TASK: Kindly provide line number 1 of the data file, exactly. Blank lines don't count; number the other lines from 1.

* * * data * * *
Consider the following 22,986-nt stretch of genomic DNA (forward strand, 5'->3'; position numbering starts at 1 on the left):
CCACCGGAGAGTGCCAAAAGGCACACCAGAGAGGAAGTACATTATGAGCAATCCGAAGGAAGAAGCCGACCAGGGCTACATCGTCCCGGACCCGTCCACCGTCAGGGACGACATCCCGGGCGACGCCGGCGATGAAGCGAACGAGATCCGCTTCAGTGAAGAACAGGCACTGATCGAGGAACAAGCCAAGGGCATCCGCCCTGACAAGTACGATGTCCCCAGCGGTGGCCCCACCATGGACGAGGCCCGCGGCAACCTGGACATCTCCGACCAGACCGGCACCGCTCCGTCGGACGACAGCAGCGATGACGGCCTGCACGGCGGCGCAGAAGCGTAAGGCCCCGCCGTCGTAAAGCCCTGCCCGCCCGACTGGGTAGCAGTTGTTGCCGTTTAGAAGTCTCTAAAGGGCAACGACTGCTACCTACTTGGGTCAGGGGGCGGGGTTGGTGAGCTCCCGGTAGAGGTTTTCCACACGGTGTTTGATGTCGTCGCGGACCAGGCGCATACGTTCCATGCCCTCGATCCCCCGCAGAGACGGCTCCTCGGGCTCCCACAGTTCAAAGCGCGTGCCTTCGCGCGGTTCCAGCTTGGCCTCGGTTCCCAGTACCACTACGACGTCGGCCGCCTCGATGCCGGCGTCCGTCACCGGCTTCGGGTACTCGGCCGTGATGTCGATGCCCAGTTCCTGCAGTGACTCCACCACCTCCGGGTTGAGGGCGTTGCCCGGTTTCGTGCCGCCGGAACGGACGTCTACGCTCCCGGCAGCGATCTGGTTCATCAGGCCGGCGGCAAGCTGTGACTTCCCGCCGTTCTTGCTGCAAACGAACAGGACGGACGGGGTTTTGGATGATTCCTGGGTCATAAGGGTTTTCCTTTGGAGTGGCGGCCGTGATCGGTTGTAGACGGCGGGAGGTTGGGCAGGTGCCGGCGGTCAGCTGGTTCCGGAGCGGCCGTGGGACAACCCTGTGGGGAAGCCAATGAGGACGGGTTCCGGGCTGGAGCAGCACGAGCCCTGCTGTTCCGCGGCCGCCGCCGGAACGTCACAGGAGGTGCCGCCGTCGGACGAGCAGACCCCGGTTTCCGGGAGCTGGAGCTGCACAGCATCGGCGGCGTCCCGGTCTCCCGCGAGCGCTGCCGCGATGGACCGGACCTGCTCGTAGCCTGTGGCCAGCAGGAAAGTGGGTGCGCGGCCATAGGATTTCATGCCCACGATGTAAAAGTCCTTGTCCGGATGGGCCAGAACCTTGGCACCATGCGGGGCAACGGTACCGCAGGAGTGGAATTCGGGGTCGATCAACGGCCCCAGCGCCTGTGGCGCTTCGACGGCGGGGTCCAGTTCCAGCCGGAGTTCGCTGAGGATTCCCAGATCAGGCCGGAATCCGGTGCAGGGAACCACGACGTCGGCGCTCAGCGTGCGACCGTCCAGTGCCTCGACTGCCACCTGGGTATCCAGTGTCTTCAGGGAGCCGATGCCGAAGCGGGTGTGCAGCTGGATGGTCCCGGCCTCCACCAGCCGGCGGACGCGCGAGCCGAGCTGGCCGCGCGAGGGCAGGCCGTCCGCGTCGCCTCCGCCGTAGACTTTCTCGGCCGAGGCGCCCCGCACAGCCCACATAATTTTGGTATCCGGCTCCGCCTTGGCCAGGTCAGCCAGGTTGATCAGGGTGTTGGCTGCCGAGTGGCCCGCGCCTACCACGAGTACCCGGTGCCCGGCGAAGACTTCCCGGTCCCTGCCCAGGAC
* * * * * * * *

Consider the following 22,986-nt stretch of genomic DNA (forward strand, 5'->3'; position numbering starts at 1 on the left):